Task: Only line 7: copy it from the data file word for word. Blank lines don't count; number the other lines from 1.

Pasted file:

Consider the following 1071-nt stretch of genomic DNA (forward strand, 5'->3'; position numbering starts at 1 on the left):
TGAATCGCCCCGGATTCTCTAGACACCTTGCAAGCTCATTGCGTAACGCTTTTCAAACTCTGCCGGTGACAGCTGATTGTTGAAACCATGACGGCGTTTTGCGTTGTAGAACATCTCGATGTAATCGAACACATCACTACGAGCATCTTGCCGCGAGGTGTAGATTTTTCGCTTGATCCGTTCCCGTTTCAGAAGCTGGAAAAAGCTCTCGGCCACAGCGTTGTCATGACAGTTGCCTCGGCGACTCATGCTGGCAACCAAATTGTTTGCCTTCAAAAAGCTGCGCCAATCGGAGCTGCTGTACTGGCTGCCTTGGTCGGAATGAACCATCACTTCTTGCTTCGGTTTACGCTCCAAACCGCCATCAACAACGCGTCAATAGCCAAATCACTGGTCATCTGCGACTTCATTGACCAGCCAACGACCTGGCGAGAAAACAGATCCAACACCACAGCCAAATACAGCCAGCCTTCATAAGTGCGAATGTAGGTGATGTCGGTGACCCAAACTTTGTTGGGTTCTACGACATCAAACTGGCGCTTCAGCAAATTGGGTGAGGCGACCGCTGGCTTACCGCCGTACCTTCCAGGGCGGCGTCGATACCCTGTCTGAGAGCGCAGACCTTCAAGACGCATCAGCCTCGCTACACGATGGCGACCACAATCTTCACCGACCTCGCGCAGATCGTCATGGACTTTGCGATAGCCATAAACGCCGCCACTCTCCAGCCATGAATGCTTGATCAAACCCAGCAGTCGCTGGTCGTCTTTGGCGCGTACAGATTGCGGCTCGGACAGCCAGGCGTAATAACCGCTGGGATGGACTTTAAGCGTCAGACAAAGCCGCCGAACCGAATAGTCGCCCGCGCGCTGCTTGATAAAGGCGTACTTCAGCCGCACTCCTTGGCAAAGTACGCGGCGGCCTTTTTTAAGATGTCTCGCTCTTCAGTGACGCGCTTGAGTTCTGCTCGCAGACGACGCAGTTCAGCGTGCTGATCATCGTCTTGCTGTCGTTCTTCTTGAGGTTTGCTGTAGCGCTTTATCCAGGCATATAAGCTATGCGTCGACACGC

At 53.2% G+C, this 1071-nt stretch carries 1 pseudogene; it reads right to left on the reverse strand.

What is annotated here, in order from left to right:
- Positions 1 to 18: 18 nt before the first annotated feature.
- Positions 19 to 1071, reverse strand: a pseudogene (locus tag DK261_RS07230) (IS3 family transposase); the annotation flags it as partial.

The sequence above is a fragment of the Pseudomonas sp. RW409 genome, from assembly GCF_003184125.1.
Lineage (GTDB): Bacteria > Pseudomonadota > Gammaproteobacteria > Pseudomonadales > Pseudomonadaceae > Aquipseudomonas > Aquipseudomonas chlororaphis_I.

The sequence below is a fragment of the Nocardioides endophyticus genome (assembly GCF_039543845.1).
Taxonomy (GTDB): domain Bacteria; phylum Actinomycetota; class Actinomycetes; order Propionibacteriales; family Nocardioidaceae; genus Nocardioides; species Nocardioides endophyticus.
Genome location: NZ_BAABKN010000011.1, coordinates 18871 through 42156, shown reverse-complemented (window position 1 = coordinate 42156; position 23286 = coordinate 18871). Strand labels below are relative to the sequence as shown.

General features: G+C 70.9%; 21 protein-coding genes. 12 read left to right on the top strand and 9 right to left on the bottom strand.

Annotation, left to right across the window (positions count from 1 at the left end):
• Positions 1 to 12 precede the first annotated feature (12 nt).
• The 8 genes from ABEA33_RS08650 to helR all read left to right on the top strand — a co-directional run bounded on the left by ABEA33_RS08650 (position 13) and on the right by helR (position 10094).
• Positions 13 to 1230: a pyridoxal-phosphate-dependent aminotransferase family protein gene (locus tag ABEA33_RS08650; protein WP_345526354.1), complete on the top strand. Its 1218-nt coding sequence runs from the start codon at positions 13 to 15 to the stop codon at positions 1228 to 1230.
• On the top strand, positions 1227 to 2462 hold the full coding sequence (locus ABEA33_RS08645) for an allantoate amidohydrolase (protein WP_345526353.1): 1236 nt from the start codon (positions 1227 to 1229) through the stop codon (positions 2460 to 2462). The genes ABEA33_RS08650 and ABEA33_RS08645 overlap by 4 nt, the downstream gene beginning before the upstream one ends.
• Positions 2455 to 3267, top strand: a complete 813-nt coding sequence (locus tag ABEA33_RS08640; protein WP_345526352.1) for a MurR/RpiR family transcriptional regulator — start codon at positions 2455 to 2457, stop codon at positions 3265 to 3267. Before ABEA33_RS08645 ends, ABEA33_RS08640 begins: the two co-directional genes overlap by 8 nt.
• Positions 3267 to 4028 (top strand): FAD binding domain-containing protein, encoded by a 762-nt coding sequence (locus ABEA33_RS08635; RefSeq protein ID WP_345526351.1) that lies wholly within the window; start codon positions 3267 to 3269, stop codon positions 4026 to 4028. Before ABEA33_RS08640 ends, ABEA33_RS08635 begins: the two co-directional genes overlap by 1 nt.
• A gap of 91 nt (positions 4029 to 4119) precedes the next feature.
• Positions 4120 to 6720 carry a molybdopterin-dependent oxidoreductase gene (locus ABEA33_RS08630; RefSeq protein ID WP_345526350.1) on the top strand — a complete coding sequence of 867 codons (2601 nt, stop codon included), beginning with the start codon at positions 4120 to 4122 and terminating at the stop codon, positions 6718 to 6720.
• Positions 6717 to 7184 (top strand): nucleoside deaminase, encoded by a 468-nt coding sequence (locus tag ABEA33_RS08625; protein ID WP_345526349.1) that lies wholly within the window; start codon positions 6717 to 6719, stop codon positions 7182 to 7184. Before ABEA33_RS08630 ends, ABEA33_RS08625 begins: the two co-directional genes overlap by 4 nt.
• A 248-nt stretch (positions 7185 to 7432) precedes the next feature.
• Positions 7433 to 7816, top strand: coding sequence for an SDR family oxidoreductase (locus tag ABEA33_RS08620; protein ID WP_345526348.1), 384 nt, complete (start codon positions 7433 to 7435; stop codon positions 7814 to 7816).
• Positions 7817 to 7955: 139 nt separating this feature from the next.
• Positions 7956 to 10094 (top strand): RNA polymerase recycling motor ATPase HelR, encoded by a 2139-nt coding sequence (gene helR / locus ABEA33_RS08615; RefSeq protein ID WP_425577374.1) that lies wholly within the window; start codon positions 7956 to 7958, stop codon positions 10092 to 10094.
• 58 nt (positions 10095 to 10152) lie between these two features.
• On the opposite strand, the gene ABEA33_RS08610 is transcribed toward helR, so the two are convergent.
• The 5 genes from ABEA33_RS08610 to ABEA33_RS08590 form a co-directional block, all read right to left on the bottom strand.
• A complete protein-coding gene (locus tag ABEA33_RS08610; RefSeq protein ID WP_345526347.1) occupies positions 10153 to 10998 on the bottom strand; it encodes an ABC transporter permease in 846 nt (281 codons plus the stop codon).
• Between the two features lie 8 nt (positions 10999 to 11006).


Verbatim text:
The sequence above is a fragment of the Pseudomonas sp. RW409 genome, from assembly GCF_003184125.1.